Here is one example out of many: during the summer of 2011, researchers at the MIT Senseable City Lab undertook a project (backtalk) to study the fate of used and discarded electronic refuse. As part of the project, the MIT team developed two different types of self-reporting technologies to track on obsolete electronics as they traveled across the world for recycle or reuse.
One of the machines used by project researchers to record images was stolen from the lab’s MIT headquarters. Researchers were able to recover the machine, utilizing the new tracking technologies developed for the project. This follows up (literally!) to the MoMA project was completely unexpected – and led to the burglar’s prosecution.
The Future Food District
The Future Food District (FFD) at the Expo Milano 2015 “Feeding the Planet, Energy for Life”, is a thematic pavilion that explores how digital technology can change the way that people interact with food. Designed by the Carlo Ratti Associati, together with supermarket chain COOP Italia, the pavilion explores how data could change the way that we interact with the food that we eat, informing us about its origins and characteristics and promoting more informed consumption habits.
Can you tell us what you were trying to achieve with the Future Food District (FFD) at the Milan Expo 2015?
We wanted to explore new modes of exchange between users and sellers. The sharing economy started because of the availability of real-time data about products and sellers. We are ready to use AirBNB, as an example, as we can trust the person renting an apartment – and we know more about the rating of the apartment itself.
In a similar way, can we imagine a supermarket as an exchange area open to all? At the COOP supermarket in the Milan Expo, in the tradition of Italian cooperatives, we proposed that some areas should be dedicated to producers/consumers, who can use the space as a free trade area. A transposition of peer-to-peer dynamics to the supermarket – a sort of AirBnb of food.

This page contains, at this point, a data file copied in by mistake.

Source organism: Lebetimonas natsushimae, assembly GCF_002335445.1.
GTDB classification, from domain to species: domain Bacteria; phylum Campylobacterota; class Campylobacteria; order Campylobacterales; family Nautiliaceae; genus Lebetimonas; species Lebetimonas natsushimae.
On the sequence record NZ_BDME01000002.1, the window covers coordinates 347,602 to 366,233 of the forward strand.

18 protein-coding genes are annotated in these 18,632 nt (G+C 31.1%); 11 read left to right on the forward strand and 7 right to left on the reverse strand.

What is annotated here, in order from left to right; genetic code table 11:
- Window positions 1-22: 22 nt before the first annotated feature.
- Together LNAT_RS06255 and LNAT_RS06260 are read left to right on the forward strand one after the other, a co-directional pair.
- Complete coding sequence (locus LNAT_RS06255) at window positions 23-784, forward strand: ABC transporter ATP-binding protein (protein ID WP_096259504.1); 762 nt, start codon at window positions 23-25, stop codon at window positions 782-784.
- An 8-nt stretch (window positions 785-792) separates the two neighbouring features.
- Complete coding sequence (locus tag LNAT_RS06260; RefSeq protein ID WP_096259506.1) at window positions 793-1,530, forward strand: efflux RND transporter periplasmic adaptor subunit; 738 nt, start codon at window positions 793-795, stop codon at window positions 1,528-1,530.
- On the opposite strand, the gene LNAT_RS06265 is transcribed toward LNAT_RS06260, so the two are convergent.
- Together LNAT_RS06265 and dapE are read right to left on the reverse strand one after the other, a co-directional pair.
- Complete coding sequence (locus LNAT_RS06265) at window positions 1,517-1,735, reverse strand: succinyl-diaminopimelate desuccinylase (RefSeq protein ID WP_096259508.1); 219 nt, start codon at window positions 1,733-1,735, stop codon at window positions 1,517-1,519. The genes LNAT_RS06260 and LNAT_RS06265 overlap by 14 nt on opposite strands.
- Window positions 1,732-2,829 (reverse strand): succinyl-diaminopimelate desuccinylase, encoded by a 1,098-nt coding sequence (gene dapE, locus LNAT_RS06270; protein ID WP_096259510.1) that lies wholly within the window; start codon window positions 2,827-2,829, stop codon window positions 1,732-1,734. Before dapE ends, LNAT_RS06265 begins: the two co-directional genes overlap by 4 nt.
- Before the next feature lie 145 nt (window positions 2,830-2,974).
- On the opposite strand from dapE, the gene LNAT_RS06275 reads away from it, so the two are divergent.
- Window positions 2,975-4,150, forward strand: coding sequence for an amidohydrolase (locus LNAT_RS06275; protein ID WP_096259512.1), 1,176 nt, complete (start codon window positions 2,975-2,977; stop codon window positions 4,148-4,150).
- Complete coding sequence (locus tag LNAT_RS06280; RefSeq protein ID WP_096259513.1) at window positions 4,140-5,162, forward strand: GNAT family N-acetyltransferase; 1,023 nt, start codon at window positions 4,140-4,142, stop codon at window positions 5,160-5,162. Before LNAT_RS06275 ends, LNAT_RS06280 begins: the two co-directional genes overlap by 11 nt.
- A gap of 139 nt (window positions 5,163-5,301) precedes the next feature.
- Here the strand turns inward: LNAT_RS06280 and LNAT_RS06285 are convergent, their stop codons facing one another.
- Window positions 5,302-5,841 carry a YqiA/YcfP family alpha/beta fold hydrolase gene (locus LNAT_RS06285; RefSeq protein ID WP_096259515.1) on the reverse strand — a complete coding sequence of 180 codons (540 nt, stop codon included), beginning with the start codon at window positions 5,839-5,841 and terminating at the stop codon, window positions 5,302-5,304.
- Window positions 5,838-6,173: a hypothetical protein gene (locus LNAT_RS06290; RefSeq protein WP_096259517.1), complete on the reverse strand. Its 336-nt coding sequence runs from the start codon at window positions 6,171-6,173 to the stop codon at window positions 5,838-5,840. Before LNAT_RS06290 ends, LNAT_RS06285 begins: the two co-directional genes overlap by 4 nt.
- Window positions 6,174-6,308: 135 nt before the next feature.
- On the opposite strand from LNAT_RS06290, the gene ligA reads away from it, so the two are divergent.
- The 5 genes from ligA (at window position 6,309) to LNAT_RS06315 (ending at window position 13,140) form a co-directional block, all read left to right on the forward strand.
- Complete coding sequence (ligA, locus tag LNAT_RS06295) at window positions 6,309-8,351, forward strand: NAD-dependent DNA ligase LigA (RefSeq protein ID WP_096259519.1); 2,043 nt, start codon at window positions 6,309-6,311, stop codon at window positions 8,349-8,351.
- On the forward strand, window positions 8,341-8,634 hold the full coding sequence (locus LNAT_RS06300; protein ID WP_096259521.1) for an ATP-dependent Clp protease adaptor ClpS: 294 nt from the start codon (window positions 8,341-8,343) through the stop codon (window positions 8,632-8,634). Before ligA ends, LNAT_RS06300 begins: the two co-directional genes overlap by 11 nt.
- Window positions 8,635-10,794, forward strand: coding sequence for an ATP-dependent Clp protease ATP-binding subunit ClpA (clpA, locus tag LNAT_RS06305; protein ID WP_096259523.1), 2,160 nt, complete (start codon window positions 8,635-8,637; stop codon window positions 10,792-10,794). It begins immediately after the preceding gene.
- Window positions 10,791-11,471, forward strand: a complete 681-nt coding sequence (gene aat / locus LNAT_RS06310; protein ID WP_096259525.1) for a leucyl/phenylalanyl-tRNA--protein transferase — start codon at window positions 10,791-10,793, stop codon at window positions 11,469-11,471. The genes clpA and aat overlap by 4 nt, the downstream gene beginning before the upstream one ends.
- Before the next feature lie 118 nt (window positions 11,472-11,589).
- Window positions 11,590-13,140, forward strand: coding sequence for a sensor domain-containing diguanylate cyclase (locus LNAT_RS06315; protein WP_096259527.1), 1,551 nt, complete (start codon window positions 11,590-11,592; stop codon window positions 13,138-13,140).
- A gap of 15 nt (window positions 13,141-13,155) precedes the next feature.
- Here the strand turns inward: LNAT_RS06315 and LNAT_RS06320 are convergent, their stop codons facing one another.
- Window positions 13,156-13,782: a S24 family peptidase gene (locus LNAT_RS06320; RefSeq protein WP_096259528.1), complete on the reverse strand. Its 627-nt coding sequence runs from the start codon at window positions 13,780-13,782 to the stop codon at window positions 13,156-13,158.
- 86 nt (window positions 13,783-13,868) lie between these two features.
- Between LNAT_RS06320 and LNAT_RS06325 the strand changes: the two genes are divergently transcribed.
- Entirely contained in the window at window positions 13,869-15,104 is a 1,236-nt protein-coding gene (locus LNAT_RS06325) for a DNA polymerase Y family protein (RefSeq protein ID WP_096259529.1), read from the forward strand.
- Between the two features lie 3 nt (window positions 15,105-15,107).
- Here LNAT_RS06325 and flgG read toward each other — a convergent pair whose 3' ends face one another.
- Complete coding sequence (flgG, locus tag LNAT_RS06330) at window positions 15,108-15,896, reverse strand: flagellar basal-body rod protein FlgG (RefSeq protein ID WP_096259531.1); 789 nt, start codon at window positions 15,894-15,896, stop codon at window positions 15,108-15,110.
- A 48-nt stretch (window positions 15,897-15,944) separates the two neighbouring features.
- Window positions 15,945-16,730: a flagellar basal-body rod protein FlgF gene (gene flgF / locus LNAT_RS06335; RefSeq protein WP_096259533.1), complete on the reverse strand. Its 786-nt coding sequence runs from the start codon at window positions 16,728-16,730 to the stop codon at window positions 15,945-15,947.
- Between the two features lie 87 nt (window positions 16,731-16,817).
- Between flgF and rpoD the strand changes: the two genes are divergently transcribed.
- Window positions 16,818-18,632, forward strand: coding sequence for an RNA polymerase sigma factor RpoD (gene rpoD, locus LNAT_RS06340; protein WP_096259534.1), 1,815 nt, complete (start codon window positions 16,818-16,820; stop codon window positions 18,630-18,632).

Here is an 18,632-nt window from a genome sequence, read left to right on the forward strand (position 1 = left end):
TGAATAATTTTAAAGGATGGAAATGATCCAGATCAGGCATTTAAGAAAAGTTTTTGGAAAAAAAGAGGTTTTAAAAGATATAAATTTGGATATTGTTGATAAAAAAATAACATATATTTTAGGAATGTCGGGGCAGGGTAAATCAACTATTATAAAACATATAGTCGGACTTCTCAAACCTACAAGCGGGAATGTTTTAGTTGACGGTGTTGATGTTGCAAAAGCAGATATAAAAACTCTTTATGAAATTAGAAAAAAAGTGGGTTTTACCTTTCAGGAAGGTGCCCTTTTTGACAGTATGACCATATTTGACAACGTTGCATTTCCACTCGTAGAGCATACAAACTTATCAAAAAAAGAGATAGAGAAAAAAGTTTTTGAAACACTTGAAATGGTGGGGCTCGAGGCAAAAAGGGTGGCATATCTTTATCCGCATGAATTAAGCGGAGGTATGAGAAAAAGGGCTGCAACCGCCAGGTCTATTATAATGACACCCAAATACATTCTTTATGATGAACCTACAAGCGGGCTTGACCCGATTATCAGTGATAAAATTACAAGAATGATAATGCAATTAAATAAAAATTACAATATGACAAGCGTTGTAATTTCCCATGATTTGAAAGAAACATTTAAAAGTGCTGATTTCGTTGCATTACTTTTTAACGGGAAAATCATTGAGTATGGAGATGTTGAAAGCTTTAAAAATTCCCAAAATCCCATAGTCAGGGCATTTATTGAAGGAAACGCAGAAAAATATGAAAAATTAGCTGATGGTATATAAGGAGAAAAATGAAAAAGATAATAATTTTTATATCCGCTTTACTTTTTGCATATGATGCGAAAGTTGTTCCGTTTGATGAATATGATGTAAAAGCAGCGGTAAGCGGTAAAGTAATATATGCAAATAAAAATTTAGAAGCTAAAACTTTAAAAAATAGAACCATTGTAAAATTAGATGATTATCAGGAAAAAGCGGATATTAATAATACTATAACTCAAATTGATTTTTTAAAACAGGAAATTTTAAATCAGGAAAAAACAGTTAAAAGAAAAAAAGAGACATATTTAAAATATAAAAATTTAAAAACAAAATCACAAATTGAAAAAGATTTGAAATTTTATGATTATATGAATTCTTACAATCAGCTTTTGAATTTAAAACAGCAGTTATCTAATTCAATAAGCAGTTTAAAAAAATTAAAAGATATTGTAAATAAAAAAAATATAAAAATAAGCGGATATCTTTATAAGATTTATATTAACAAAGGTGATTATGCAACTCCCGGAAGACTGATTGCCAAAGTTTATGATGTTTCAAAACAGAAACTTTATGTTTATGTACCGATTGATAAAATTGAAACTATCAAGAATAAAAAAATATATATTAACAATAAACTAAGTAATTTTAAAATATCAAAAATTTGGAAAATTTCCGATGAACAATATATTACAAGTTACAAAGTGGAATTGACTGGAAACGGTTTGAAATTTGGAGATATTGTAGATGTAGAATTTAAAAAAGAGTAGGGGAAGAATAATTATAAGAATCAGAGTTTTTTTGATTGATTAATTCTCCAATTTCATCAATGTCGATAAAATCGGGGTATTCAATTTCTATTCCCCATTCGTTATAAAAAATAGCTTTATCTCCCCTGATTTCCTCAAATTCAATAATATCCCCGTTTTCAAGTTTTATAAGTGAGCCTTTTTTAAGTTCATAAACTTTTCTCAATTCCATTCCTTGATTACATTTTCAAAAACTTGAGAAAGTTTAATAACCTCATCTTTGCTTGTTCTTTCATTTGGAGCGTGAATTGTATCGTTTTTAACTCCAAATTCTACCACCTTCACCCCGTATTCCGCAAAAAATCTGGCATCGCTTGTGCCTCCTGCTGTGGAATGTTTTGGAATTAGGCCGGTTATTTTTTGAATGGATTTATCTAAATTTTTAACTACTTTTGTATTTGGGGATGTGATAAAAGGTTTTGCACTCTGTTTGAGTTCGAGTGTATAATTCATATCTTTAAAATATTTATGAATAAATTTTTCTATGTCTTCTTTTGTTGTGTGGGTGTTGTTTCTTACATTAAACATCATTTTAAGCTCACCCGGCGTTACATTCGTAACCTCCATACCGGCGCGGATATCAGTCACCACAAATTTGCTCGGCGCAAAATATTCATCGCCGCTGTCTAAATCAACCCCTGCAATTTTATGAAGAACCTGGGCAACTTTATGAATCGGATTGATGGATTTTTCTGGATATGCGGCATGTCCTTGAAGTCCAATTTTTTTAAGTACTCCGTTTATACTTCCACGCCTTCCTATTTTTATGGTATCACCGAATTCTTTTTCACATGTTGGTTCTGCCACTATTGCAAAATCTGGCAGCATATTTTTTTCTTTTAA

Have you been pleased with the reaction to the FFD? What has the feedback been on the pavilion?
In general, we always value people’s feedback. At Future Food District, the pavilion we designed for Expo 2015, we have now had a very large number of visitors, who helped us explore how the food chain is evolving and how new technologies can allow us to have a more direct interactions with food.
In particular, we had to design a real supermarket, in collaboration with leading Italian retailer COOP. We started from the idea that products can tell us their stories. Products are displayed on large tables, avoiding the vertical barriers of traditional aisles. By simply touching or pointing to the products, the customer can obtain augmented information about it – that is, all the data available today on the net that does not fit on a traditional-sized label. Through these “augmented labels” products are able to communicate their properties, transformations, paths.
We have now had over one million people go through our supermarket at Expo 2015, and we studied their reactions. We are very happy that most customers – from 5 year-olds to 95-year olds – don’t need any help. And that kids run from one product to another to “eat up” a constant flow of information that opens up as an accordion in front of them.
Can you tell us more about the inspiration or ideas behind the FFD?
We wanted to allow products to tell us their stories. An image that I always liked is that of Italo Calvino’s Mr. Palomar who, immersed in a Parisian fromagerie, has the impression of being in a museum or in an encyclopedia. Calvino writes: “This shop is a museum: Mr. Palomar, visiting it, feels as he does in the Louvre, behind every displayed object the presence of the civilization that has given it form and takes form from it.”
Would a physical store not be redundant in the future as the utilization of data moves society to a more planned process of production and consumption?
I think it’s important to maintain a direct contact with products. Today we are living inside a hybrid world where boundaries between physical and digital, bits and atoms are disappearing. It is not about replacing physical with digital, but augmenting it.
TED talk, 2011
Future Food District, 2015
SENSEable City Lab
Dimensions of the Future City (Cladel, M., Ratti, C.), (in) Cities in the 21st Century: Academic Visions on Urban Development. Abingdon: Routledge 2016
‘Smart people, smart nation, smart Singapore’ (Carlo Ratti & Matthew Claudel) – Straits Times
Photo credit: the Milan Expo, Shutterstock